NBA lockout: a meeting, but no deal
NBA lockout still on after players, owners fail to reach agreement. NBA lockout threatens to cut into season.
NBA owners and players failed to reach a new labor deal after about seven hours of talks Saturday, focused mostly on the league's salary cap structure.Skip to next paragraph
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The sides will meet again Monday, though time is getting short to save the start of the regular season — scheduled to begin on Nov. 1 — and neither side sounds optimistic.
"I wouldn't say there was any progress. What happened was, they put some concepts up, we put some concepts up, and we're still miles apart," union executive director Billy Hunter said. "There's a huge bridge, gap, that I don't know if we're going to be able to close it or not."
In their longest bargaining session since the lockout began July 1, the sides focused mainly on one of the two major issues that divides them. Owners want a hard cap, or at least want a number of changes to the current soft cap system, which the players prefer to keep largely intact.
The sides didn't even attempt to deal with the division of revenues, the other big obstacle to a labor deal that would end the NBA lockout.
Commissioner David Stern said he had nothing to announce in terms of cancellations. But the remainder of the preseason schedule is in jeopardy — some games already have been canceled — and given there hasn't been the progress he wanted this weekend, the regular-season games could now be threatened, too.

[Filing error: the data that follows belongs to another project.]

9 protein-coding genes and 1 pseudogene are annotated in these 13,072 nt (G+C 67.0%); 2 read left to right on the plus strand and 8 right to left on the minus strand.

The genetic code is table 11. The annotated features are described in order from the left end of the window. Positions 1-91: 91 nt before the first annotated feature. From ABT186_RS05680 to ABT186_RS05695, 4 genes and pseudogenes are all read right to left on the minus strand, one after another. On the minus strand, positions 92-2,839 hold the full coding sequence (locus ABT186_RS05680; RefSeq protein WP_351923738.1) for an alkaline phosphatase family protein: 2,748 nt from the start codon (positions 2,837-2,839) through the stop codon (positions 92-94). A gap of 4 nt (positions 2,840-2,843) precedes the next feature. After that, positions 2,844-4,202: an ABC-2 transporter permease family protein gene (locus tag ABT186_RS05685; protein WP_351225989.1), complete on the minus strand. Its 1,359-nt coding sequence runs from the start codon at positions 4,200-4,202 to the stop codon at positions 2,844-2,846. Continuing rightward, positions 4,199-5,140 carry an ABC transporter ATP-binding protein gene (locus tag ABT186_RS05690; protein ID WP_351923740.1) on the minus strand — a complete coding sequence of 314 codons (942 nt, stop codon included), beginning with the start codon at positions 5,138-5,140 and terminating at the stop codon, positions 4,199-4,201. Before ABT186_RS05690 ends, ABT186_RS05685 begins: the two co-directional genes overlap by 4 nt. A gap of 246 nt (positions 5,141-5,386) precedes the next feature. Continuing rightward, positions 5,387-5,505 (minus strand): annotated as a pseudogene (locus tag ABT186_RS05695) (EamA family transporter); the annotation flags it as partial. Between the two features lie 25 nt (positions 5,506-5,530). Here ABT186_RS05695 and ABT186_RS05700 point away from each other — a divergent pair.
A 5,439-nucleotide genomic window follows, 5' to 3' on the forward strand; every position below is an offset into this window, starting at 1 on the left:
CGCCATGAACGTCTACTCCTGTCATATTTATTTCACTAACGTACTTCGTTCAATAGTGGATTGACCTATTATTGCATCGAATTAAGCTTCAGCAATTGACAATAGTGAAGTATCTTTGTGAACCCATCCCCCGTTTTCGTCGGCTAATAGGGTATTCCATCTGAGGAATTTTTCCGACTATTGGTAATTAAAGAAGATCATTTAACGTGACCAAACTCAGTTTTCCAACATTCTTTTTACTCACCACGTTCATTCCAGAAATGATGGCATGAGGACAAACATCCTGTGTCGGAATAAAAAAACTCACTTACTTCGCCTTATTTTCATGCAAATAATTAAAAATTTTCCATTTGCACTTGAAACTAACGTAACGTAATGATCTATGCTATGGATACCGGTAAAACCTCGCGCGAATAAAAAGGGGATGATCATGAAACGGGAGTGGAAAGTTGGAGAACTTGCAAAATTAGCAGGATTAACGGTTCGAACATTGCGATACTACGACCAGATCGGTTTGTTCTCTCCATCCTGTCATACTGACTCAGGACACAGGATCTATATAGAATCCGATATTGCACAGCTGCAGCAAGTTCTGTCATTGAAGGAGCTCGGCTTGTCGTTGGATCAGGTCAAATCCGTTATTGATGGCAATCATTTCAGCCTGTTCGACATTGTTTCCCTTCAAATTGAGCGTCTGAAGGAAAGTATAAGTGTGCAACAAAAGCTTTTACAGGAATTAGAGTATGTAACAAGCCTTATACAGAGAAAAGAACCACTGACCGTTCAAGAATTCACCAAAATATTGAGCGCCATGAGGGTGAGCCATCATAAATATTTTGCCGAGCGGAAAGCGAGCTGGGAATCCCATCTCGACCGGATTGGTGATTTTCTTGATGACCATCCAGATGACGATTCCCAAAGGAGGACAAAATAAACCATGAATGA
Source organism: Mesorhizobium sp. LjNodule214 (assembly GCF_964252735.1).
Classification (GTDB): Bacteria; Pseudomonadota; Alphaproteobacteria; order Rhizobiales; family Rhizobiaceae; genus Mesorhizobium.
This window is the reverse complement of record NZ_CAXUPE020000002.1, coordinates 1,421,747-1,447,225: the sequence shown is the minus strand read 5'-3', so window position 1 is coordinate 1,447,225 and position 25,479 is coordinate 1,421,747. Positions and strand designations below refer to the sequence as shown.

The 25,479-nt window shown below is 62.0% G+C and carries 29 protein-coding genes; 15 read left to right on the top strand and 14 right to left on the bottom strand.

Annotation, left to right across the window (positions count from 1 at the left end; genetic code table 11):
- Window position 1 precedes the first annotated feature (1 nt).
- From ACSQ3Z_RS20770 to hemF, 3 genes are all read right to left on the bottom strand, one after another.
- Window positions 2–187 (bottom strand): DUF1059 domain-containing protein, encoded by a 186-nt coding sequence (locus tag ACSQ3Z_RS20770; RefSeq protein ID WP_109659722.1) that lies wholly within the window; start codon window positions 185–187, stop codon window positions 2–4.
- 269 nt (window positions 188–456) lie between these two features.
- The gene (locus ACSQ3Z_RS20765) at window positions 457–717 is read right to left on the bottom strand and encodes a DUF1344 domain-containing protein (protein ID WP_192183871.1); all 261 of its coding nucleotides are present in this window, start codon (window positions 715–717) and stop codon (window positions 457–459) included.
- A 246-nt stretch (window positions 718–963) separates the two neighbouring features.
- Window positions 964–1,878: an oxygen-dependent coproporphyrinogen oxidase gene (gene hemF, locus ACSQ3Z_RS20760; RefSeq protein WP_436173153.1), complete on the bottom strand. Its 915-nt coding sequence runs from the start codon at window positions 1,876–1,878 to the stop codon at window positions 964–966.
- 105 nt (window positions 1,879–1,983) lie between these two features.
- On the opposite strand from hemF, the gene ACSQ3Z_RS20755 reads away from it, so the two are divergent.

"Our desire would be to not cancel, and we had been hopeful that this weekend would be a broader marker, but for reasons which we understand, the players suggested that we resume on Monday, and we said 'fine,'" Stern said.
Stern did indicate some level of progress, saying: "We're not near anything, but wherever that is, we're closer than we were before."
The sides will meet in small groups, then bring large groups back for another meeting Tuesday.
Hunter again said owners haven't moved off their proposal to trim the players' guarantee of basketball-related income to 46 percent, down from the 57 percent they were guaranteed in the previous collective bargaining agreement.
With the sides so apart on money, Hunter suggested they separate the issues and focus on one at a time. They started with the cap, where the league has transitioned from a desire for a hard cap to a proposal that would make the luxury tax more severe for the highest-spending teams. Union officials fear that would act like a hard cap by scaring teams into spending less to avoid a harsh penalty.